ODG ported Pokémon Go onto its AR smartglasses

This is how Pokémon are meant to be caught
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The team at Osterhout Design Group really love Pokémon Go. In fact, they love it so much they decided to port the AR game onto the R7 augmented reality smartglasses for fun.

It's not as hard as it sounds if you have AR glasses on hand and a knowledge of AR software, which are both areas ODG has of course. ODG vice president Nima Shams told us a bit more about the process saying this was the result of "literally one of our software guys playing around with it" and deciding to port the game onto the glasses.

"A bunch of us are avid gamers and a bunch of us love Pokémon. The game came out, there are augmented reality glasses laying around the office, and one of them said 'Let me port it over.' It's Android and we run Android so it was a pretty simple process."

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Still, there were a few small kinks to work out, but nothing drastic. Considering the game only came out a few weeks ago and it's already been successfully ported onto the glasses, the issues were solved pretty quickly.

"The biggest hurdle was that Pokémon Go was designed more to be played in what's referred to as portrait mode versus landscape mode. Our system is designed to give you the most immersive display which is more landscape mode. So we just had to tweak with our settings and display then say, 'Pretend you're portrait mode until the game loads and then you're done.'

"The second hurdle was we have no touchscreen. But luckily we have a full ring controller that detects motions and gestures - you can fling, grab, and so on. Instead of touch screen, we connected our ring controller and were off finding Pokémon."

What's neat about the R7 glasses is that they're untethered and provide the see through experience you'd expect from AR. There's also a wide field of view which lets you see everything on the screen better - as if Pikachu was right in front of you. Shams says it helps because you'll have a better sense of your surroundings, and compared it to a recent story where a Pokémon Go player hit a police car.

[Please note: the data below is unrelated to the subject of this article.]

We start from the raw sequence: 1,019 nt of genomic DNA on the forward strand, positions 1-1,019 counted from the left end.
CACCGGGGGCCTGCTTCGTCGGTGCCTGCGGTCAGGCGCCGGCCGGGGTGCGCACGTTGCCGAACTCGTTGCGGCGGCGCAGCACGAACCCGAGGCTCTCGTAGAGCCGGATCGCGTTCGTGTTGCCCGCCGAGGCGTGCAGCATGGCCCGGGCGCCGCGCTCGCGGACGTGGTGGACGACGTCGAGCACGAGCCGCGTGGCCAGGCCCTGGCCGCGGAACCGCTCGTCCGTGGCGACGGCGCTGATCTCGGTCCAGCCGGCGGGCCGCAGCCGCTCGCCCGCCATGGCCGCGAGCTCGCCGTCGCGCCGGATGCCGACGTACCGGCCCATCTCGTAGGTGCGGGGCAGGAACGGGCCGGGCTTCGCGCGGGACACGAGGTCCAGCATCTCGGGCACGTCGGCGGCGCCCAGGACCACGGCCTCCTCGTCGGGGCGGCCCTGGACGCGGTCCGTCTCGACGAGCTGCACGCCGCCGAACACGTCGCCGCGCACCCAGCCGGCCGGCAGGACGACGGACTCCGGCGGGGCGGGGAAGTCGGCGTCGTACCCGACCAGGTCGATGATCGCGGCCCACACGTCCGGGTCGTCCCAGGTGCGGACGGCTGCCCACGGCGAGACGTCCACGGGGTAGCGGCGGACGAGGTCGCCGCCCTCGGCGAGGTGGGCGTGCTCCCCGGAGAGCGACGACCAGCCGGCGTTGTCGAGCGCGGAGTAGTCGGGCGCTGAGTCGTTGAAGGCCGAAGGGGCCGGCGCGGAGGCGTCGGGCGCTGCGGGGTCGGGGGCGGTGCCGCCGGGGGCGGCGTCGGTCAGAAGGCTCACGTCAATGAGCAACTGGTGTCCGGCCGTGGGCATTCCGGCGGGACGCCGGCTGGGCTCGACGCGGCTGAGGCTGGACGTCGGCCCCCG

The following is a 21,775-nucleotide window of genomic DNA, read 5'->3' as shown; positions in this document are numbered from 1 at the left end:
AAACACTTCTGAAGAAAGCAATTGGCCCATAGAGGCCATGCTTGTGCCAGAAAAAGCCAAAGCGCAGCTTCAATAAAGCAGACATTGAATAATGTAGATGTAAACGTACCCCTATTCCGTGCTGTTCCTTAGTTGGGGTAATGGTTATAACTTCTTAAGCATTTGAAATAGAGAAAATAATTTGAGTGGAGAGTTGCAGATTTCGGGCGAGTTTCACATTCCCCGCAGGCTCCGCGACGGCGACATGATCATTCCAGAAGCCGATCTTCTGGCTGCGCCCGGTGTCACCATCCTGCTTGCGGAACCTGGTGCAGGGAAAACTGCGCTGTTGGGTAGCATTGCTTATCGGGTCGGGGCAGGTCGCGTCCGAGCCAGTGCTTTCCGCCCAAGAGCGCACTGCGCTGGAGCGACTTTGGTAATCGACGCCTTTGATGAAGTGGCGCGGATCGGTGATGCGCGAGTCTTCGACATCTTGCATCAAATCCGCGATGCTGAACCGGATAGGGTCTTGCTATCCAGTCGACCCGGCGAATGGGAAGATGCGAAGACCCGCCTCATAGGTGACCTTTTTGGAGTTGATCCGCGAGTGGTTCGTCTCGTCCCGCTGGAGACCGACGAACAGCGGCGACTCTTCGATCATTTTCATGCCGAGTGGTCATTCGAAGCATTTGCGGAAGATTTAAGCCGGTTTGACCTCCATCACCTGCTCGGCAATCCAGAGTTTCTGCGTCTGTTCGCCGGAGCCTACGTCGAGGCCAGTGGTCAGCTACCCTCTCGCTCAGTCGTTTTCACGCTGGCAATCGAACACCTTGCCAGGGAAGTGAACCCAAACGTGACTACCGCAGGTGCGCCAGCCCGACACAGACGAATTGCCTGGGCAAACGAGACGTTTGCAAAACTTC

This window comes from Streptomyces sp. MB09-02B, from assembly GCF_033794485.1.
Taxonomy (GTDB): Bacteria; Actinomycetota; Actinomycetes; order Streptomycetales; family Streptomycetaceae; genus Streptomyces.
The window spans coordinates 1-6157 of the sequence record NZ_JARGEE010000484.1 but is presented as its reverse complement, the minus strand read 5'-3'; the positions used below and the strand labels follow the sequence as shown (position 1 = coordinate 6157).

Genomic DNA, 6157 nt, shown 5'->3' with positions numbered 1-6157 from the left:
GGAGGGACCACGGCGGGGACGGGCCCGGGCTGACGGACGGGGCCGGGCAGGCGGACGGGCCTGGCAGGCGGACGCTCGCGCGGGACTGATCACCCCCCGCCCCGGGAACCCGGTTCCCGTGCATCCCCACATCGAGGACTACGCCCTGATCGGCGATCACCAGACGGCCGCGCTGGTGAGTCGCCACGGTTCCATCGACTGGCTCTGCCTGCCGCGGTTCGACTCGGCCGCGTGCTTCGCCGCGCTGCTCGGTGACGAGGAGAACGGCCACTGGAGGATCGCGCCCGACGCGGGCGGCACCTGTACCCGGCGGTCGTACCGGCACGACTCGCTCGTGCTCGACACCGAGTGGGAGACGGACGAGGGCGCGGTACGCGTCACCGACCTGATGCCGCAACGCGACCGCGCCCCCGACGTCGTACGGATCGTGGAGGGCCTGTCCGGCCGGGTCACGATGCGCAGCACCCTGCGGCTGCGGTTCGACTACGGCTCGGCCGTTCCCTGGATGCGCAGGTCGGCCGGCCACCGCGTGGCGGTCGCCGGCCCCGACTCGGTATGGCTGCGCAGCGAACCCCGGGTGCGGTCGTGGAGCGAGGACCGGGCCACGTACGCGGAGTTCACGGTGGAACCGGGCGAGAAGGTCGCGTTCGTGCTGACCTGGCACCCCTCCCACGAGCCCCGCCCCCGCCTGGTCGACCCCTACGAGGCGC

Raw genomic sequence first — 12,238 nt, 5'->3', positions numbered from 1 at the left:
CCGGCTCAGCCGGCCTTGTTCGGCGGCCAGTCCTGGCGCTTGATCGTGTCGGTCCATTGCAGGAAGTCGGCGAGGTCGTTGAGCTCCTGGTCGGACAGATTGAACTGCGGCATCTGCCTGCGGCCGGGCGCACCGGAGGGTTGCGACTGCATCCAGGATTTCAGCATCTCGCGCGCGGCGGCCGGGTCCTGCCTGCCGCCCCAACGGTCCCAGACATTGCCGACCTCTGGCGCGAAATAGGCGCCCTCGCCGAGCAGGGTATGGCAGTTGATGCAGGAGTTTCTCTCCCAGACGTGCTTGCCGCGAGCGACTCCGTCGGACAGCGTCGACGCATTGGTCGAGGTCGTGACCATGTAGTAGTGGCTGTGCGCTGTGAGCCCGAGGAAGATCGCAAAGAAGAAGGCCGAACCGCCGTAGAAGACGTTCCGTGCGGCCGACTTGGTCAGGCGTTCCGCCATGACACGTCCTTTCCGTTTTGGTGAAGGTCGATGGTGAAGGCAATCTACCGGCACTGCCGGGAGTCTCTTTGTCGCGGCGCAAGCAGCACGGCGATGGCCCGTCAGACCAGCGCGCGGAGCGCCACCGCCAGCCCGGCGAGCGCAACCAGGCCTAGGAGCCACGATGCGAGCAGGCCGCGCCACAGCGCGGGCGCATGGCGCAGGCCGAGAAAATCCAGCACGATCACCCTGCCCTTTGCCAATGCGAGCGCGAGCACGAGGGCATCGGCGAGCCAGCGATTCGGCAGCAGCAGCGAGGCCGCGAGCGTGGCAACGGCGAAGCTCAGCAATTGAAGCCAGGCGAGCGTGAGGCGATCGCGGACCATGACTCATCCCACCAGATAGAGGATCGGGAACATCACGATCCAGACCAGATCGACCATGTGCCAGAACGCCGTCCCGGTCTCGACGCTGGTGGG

There's a slight caveat to playing the game with the ODG smartglasses - you need an internet connection. The game's fully on the glasses but there's no cellular service on the devices meaning you'd have to be around Wi-Fi to play the game. One way to remedy this would be to use a hotspot device or service from your phone. It's not a bad takeaway if you get to use AR glasses to catch Pokémon instead of staring at a phone screen - which is where Shams sees the game heading.

Similar to what Soren Harner, chief product officer at Meta, told us about his Pokémon Go experience, Shams is excited about people who are experiencing AR for the first time on a global scale.

"Everyone had a little hesitation on AR, like 'is it a gimmick what is it, what's going on.' We've been around since 2009 and explaining AR to people - well some got it, and some didn't and asked if it was VR. So what Pokémon Go did was put AR on the map.

"It's really brought the conversation of AR forward. It's really moved that conversation of 'is AR going to happen in the future' to something that's actually happening right now."

ODG ported Pokémon Go onto its AR smartglasses


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Lily is a writer and editor specializing in tech, video games, marketing, education, travel writing, and creative fiction. 

She has over 10 years of experience covering the technology beat.

Lily has a passion for VR and AR technologies and was associate wearables editor at TechRadar US, before joining Wareable as US editor in 2016.

Lily will graduate in 2023 with an MFA in Creative Writing.

In her spare time, Lily can be found knee-deep in zine collaborations, novel writing, playing Dungeons & Dragons or hiking and foraging for mushrooms.

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